Enums without prefixes?

Hi, does anyone know how I could write

const (cc_brown cow_color_t = iota, cc_white)
const (pc_pink parrot_color_t = iota, pc_white)


const (brown cow_color_t = iota, white)
const (pink parrot_color_t = iota, white)

Some prefixes are hard to remember, but longer prefixes can be laborious to write. Is there a way to use the type as lexical scope and leave it out in switch statements and assignments?
Thank you

I can’t quite tell what you’re asking: In your first code block, you’re defining enums with prefixes where you have two separate values: cc_white and pc_white which have different types. In your second example, you’re redefining white and I’m not sure what you expect; when you use white in your code later, should it be of type cow_color_t or parrot_color_t?

Thanks for asking. The type should be inferred. The point is just to avoid typing the prefixes again and again. In switch cases it’s inferred from the top line that says “switch …” and in assignments from the type of the left hand side. There’s a few languages that do that with their enums, not sure which ones, I forgot about that.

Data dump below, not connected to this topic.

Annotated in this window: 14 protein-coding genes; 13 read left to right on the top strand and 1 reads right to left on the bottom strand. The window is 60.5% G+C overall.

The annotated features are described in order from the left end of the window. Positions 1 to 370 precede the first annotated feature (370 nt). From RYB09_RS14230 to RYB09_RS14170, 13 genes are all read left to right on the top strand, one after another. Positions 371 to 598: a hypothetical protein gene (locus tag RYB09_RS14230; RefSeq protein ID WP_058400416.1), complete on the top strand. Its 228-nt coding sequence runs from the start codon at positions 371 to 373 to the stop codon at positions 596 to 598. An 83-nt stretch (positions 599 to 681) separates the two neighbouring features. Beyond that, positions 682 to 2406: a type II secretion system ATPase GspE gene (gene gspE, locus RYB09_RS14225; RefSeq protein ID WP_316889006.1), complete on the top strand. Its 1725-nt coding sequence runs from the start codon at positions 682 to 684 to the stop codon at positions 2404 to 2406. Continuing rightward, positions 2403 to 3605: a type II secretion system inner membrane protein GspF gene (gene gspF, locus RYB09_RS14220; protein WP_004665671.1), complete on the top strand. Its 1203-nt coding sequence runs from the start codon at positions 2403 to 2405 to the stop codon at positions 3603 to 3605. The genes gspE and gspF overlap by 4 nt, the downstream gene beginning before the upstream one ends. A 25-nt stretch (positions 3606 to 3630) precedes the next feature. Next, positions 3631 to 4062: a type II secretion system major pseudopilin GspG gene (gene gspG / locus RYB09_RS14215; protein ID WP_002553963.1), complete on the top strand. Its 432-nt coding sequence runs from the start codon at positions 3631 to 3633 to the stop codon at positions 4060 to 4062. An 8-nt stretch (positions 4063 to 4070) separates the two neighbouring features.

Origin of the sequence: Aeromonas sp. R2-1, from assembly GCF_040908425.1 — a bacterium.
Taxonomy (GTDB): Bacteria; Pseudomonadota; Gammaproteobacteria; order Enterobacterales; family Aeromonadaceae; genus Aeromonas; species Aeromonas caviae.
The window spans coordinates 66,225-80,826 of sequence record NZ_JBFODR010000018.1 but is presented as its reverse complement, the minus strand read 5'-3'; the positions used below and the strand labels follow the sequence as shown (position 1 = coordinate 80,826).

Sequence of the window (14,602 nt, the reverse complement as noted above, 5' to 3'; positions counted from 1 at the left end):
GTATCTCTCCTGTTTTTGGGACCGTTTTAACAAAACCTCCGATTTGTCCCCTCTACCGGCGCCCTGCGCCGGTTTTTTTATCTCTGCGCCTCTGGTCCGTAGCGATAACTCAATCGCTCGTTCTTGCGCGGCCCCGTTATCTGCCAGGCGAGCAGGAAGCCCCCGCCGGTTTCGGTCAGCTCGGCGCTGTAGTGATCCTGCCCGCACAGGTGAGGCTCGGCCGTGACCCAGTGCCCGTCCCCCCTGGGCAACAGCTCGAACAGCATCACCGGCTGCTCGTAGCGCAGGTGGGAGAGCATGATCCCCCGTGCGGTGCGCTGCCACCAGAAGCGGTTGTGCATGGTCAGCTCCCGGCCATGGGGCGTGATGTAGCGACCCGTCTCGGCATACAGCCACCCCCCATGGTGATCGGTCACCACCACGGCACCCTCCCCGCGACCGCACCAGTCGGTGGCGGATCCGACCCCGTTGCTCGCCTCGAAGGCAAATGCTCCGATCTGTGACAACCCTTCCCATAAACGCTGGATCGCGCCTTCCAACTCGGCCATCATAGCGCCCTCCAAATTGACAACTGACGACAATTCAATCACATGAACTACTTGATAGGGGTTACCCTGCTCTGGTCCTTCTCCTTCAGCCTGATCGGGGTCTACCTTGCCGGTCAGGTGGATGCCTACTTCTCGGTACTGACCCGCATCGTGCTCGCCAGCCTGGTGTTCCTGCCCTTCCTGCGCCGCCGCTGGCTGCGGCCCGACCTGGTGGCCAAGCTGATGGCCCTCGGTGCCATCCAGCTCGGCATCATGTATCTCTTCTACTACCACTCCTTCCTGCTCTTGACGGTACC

PS: It would need some additional operator. Like “.white”, “::white” something like that. I just wanted to ask if there’s some trick in Go to do the same, without Go really supporting it.

You can leave white as an untyped constant:

type cow_color_t int
type parrot_color_t int

const white = 1

const (
	brown cow_color_t = iota
const (
	pink parrot_color_t = iota

Hm, yes, I would need to sort my enums for this approach, and the constants can clash with other names, too, so there would be some organizing involved.
I’m content to know I don’t miss any Go feature, which was the purpose for my question.
Thank you.

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